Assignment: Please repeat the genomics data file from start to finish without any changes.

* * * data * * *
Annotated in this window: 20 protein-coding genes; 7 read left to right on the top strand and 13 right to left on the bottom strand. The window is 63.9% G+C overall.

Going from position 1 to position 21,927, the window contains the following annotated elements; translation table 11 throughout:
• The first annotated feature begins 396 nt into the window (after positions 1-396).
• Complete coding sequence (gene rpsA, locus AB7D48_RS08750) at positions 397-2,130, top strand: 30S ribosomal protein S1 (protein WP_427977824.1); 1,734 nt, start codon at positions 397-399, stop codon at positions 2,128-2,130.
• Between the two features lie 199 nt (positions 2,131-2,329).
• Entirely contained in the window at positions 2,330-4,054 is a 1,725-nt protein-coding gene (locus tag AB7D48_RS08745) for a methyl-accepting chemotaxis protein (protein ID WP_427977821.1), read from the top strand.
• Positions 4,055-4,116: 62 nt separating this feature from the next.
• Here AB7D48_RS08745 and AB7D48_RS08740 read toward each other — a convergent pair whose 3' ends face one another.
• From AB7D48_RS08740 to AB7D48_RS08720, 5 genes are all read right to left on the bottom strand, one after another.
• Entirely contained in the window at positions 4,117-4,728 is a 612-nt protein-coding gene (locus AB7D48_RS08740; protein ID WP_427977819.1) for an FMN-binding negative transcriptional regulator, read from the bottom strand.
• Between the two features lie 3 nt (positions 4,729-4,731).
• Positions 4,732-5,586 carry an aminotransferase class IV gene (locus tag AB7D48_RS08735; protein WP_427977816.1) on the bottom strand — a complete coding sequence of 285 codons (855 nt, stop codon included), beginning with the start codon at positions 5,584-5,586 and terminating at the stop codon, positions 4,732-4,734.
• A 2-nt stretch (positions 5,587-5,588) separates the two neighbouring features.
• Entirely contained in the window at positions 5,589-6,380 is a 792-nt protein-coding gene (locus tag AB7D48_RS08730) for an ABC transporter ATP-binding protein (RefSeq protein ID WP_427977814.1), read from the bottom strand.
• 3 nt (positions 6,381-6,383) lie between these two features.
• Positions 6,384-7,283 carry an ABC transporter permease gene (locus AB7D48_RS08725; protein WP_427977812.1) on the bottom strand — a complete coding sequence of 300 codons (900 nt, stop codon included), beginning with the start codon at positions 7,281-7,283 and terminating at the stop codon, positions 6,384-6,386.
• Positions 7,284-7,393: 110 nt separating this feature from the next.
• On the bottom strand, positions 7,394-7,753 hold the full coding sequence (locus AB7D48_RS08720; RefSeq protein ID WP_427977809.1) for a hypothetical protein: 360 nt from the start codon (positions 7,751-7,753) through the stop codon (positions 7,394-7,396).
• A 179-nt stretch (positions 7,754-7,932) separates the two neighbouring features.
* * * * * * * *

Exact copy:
Annotated in this window: 20 protein-coding genes; 7 read left to right on the top strand and 13 right to left on the bottom strand. The window is 63.9% G+C overall.

Going from position 1 to position 21,927, the window contains the following annotated elements; translation table 11 throughout:
• The first annotated feature begins 396 nt into the window (after positions 1-396).
• Complete coding sequence (gene rpsA, locus AB7D48_RS08750) at positions 397-2,130, top strand: 30S ribosomal protein S1 (protein WP_427977824.1); 1,734 nt, start codon at positions 397-399, stop codon at positions 2,128-2,130.
• Between the two features lie 199 nt (positions 2,131-2,329).
• Entirely contained in the window at positions 2,330-4,054 is a 1,725-nt protein-coding gene (locus tag AB7D48_RS08745) for a methyl-accepting chemotaxis protein (protein ID WP_427977821.1), read from the top strand.
• Positions 4,055-4,116: 62 nt separating this feature from the next.
• Here AB7D48_RS08745 and AB7D48_RS08740 read toward each other — a convergent pair whose 3' ends face one another.
• From AB7D48_RS08740 to AB7D48_RS08720, 5 genes are all read right to left on the bottom strand, one after another.
• Entirely contained in the window at positions 4,117-4,728 is a 612-nt protein-coding gene (locus AB7D48_RS08740; protein ID WP_427977819.1) for an FMN-binding negative transcriptional regulator, read from the bottom strand.
• Between the two features lie 3 nt (positions 4,729-4,731).
• Positions 4,732-5,586 carry an aminotransferase class IV gene (locus tag AB7D48_RS08735; protein WP_427977816.1) on the bottom strand — a complete coding sequence of 285 codons (855 nt, stop codon included), beginning with the start codon at positions 5,584-5,586 and terminating at the stop codon, positions 4,732-4,734.
• A 2-nt stretch (positions 5,587-5,588) separates the two neighbouring features.
• Entirely contained in the window at positions 5,589-6,380 is a 792-nt protein-coding gene (locus tag AB7D48_RS08730) for an ABC transporter ATP-binding protein (RefSeq protein ID WP_427977814.1), read from the bottom strand.
• 3 nt (positions 6,381-6,383) lie between these two features.
• Positions 6,384-7,283 carry an ABC transporter permease gene (locus AB7D48_RS08725; protein WP_427977812.1) on the bottom strand — a complete coding sequence of 300 codons (900 nt, stop codon included), beginning with the start codon at positions 7,281-7,283 and terminating at the stop codon, positions 6,384-6,386.
• Positions 7,284-7,393: 110 nt separating this feature from the next.
• On the bottom strand, positions 7,394-7,753 hold the full coding sequence (locus AB7D48_RS08720; RefSeq protein ID WP_427977809.1) for a hypothetical protein: 360 nt from the start codon (positions 7,751-7,753) through the stop codon (positions 7,394-7,396).
• A 179-nt stretch (positions 7,754-7,932) separates the two neighbouring features.